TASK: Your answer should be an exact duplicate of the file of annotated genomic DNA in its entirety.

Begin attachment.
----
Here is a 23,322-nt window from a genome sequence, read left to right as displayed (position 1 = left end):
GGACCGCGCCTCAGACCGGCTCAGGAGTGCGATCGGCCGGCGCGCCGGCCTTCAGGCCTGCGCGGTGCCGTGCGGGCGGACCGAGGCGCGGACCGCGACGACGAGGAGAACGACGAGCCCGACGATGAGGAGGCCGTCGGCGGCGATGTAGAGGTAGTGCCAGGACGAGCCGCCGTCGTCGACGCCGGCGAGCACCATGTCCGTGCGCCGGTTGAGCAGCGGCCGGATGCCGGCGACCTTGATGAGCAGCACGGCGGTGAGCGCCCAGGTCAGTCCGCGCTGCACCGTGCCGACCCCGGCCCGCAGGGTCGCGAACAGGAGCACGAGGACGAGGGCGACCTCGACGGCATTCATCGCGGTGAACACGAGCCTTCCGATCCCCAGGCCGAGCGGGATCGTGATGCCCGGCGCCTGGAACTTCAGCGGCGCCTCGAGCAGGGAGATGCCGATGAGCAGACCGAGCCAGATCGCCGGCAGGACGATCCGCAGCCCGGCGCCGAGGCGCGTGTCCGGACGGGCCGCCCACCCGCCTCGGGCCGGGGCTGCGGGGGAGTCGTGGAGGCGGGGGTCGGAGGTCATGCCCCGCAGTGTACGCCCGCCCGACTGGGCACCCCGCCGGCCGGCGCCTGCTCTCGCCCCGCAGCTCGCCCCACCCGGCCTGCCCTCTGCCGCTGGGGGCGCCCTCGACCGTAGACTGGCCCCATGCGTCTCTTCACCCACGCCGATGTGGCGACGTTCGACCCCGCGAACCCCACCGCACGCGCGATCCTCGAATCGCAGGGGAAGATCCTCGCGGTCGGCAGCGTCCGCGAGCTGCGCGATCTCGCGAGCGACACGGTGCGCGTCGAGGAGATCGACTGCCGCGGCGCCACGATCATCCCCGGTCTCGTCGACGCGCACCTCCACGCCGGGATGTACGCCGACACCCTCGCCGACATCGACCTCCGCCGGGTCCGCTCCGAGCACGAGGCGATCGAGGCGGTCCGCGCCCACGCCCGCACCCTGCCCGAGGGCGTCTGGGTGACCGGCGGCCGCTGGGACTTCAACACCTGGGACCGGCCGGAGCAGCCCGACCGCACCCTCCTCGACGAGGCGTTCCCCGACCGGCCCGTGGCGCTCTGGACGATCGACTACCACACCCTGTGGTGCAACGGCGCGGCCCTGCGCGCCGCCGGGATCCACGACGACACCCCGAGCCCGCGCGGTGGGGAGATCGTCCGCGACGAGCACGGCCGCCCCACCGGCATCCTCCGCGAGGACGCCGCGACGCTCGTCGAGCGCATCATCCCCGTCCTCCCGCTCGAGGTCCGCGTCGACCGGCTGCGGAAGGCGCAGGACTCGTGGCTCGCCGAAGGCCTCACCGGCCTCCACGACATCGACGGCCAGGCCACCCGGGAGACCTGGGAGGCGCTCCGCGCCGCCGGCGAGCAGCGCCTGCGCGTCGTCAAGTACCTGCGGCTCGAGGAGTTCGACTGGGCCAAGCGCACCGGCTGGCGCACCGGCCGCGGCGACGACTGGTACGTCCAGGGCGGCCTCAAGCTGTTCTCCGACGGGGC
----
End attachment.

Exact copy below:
Here is a 23,322-nt window from a genome sequence, read left to right as displayed (position 1 = left end):
GGACCGCGCCTCAGACCGGCTCAGGAGTGCGATCGGCCGGCGCGCCGGCCTTCAGGCCTGCGCGGTGCCGTGCGGGCGGACCGAGGCGCGGACCGCGACGACGAGGAGAACGACGAGCCCGACGATGAGGAGGCCGTCGGCGGCGATGTAGAGGTAGTGCCAGGACGAGCCGCCGTCGTCGACGCCGGCGAGCACCATGTCCGTGCGCCGGTTGAGCAGCGGCCGGATGCCGGCGACCTTGATGAGCAGCACGGCGGTGAGCGCCCAGGTCAGTCCGCGCTGCACCGTGCCGACCCCGGCCCGCAGGGTCGCGAACAGGAGCACGAGGACGAGGGCGACCTCGACGGCATTCATCGCGGTGAACACGAGCCTTCCGATCCCCAGGCCGAGCGGGATCGTGATGCCCGGCGCCTGGAACTTCAGCGGCGCCTCGAGCAGGGAGATGCCGATGAGCAGACCGAGCCAGATCGCCGGCAGGACGATCCGCAGCCCGGCGCCGAGGCGCGTGTCCGGACGGGCCGCCCACCCGCCTCGGGCCGGGGCTGCGGGGGAGTCGTGGAGGCGGGGGTCGGAGGTCATGCCCCGCAGTGTACGCCCGCCCGACTGGGCACCCCGCCGGCCGGCGCCTGCTCTCGCCCCGCAGCTCGCCCCACCCGGCCTGCCCTCTGCCGCTGGGGGCGCCCTCGACCGTAGACTGGCCCCATGCGTCTCTTCACCCACGCCGATGTGGCGACGTTCGACCCCGCGAACCCCACCGCACGCGCGATCCTCGAATCGCAGGGGAAGATCCTCGCGGTCGGCAGCGTCCGCGAGCTGCGCGATCTCGCGAGCGACACGGTGCGCGTCGAGGAGATCGACTGCCGCGGCGCCACGATCATCCCCGGTCTCGTCGACGCGCACCTCCACGCCGGGATGTACGCCGACACCCTCGCCGACATCGACCTCCGCCGGGTCCGCTCCGAGCACGAGGCGATCGAGGCGGTCCGCGCCCACGCCCGCACCCTGCCCGAGGGCGTCTGGGTGACCGGCGGCCGCTGGGACTTCAACACCTGGGACCGGCCGGAGCAGCCCGACCGCACCCTCCTCGACGAGGCGTTCCCCGACCGGCCCGTGGCGCTCTGGACGATCGACTACCACACCCTGTGGTGCAACGGCGCGGCCCTGCGCGCCGCCGGGATCCACGACGACACCCCGAGCCCGCGCGGTGGGGAGATCGTCCGCGACGAGCACGGCCGCCCCACCGGCATCCTCCGCGAGGACGCCGCGACGCTCGTCGAGCGCATCATCCCCGTCCTCCCGCTCGAGGTCCGCGTCGACCGGCTGCGGAAGGCGCAGGACTCGTGGCTCGCCGAAGGCCTCACCGGCCTCCACGACATCGACGGCCAGGCCACCCGGGAGACCTGGGAGGCGCTCCGCGCCGCCGGCGAGCAGCGCCTGCGCGTCGTCAAGTACCTGCGGCTCGAGGAGTTCGACTGGGCCAAGCGCACCGGCTGGCGCACCGGCCGCGGCGACGACTGGTACGTCCAGGGCGGCCTCAAGCTGTTCTCCGACGGGGC